The CSRD is concerned for the health of Nicholson residents after septic influencers have been found in drinking water. Black Press photo

CSRD addresses septic aquifer concerns in Nicholson

Water quality in Nicholson has been a concern of the Columbia Shuswap Regional District (CSRD) since 2005.

The Nicholson aquifer is a source of drinking water for around 350 people, including the Nicholson Elementary School, which has been on a “do not drink” advisory since 2017.

Property owners in the area use private groundwater wells to obtain their water. Between 2005 and 2013, the CSRD carried out water quality monitoring of the aquifer, and in October 2014, the CSRD advised property owners that septic influences were detected in the water.

“The first result was horrendous,” said Area A director Karen Cathcart. “Right away, the CSRD and Interior Health went into the community and said ‘this is the result, and here’s what we need to do.’”

The CSRD advised property owners that they would need to create an informal petition to demonstrate support for continued monitoring of the aquifer, providing mitigation measures, and the next steps for developing a local service area. Property owners did not show interest, and to date, property owners in Nicholson have not initiated a petition to put in place service to monitor water quality or to treat groundwater.

“I sat in the Nicholson School gym and listened to those results,” Cathcart said. “I almost fell off my chair. I was so concerned.”

This year, Interior Health met with the CSRD to request financing for two additional sample tests of the Nicholson aquifer. Test results from sampling in May are complete and indicate that the Nicholson Aquifer continues to be impacted by septic influences in the groundwater.

“It’s not getting better, it’s getting worse there,” Cathcart said.

At the June 20 board meeting, the board endorsed CSRD staff’s recommendation to apply for an Infrastructure Planning Grant for a maximum of $10,000 from the province to conduct a community water system feasibility study. The result of the study will outline treatment options, and cost projections for CSRD staff to bring forward to the community.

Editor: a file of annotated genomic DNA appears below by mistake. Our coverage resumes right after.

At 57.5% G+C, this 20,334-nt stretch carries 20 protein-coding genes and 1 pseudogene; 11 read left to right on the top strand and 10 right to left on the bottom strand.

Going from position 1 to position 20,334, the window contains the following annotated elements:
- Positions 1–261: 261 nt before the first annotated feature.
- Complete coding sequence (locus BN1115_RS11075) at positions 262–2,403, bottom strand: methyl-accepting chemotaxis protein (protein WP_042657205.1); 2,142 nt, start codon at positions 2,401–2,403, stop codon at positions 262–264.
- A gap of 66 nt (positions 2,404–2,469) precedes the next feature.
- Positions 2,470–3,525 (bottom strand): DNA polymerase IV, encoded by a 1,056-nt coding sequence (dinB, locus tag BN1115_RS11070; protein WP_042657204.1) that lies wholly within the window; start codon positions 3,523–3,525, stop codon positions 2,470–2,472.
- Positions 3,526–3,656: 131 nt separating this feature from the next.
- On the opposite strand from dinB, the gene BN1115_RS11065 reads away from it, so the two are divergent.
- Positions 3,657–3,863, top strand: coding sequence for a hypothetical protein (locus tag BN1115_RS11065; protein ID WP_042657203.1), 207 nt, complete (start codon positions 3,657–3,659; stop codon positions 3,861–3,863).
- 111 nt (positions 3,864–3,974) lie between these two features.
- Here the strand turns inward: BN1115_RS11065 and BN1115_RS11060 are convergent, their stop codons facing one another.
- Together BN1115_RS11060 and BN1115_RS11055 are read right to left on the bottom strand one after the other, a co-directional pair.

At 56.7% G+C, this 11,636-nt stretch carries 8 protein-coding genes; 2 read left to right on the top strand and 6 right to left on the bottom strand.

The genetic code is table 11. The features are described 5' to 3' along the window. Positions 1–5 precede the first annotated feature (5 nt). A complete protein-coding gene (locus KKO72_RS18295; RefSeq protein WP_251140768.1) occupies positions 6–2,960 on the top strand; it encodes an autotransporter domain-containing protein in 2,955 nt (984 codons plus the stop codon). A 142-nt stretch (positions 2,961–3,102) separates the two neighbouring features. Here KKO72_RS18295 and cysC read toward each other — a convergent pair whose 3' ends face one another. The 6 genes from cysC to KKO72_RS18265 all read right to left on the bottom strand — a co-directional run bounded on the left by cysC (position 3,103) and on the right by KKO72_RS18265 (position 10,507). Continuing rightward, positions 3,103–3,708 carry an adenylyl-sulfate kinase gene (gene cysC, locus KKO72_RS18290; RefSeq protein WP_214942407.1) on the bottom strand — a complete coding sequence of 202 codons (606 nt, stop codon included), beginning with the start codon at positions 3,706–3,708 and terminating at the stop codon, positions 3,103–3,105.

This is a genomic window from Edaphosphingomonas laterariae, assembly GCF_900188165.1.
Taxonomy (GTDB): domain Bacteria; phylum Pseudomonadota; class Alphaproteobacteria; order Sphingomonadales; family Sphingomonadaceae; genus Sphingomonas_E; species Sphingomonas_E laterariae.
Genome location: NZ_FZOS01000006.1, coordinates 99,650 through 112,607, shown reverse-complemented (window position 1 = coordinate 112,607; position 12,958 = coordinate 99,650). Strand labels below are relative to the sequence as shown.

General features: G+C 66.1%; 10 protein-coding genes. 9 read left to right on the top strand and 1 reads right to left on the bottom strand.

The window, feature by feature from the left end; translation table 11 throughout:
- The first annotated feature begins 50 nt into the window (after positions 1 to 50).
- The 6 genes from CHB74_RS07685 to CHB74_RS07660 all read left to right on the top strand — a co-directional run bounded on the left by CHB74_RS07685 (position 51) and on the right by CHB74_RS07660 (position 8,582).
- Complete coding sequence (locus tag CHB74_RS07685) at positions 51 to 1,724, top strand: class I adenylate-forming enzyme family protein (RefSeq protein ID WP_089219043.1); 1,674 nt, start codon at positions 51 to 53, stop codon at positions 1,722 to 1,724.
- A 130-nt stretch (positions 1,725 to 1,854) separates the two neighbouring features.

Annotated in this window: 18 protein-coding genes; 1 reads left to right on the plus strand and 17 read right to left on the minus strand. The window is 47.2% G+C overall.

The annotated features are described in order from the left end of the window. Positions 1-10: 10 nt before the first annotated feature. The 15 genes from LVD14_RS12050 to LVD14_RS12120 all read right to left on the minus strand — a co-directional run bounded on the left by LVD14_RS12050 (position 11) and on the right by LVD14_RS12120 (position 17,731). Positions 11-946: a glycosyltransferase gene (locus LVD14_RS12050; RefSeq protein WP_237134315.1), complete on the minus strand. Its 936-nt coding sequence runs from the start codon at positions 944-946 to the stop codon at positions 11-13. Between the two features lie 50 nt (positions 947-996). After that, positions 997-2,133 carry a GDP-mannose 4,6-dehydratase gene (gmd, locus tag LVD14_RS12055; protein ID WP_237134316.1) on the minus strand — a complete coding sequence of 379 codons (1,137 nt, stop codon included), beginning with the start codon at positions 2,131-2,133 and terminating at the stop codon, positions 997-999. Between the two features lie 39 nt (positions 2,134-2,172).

The CSRD requires a minimum of 60 per cent support from the community, showing there is interest to apply for senior grants for the development of a community water system. The community must also show a 60 per cent supportive interest in groundwater monitoring services.

“The last thing I want to see is folks becoming ill,” Cathcart added.

Nicholson aquifer monitoring completed between 2005 to 2013 was executed as a special project and was funded from the entire CSRD tax base.

The Public Health Act outlines the province’s responsibility for identifying and addressing hazards to public health.

During a discussion in January between the CSRD and Interior Health, the board was concerned with liability implications as a result of Nicholson residents falling ill from contaminated drinking water associated with the Nicholson aquifer. CSRD staff sought a legal opinion on the CSRD’s role in the Nicholson aquifer, which has resulted in the development of Policy W-13, Nicholson Aquifer Water Quality Monitoring.

According to the policy, the CSRD will undertake steps to mitigate effects of poor water quality in the Nicholson aquifer.

Through W-13, the CSRD has concluded that groundwater monitoring will not be funded through the special project fund after the end of this year, and monitoring will only be carried out as a service, with an establishing bylaw, paid for by the property owners affected in the service area.

The CSRD has advised the Ministry of Environment and the Ministry of Health of its concerns with the aquifer water quality and requested that the province undertake water quality monitoring in this area. The CSRD also advised the medical health officer, and requested that they consider if the situation is a health hazard or impediment to public health.

The CSRD plans to publish the historical results of the monitoring on its website, www.csrd.bc.ca.

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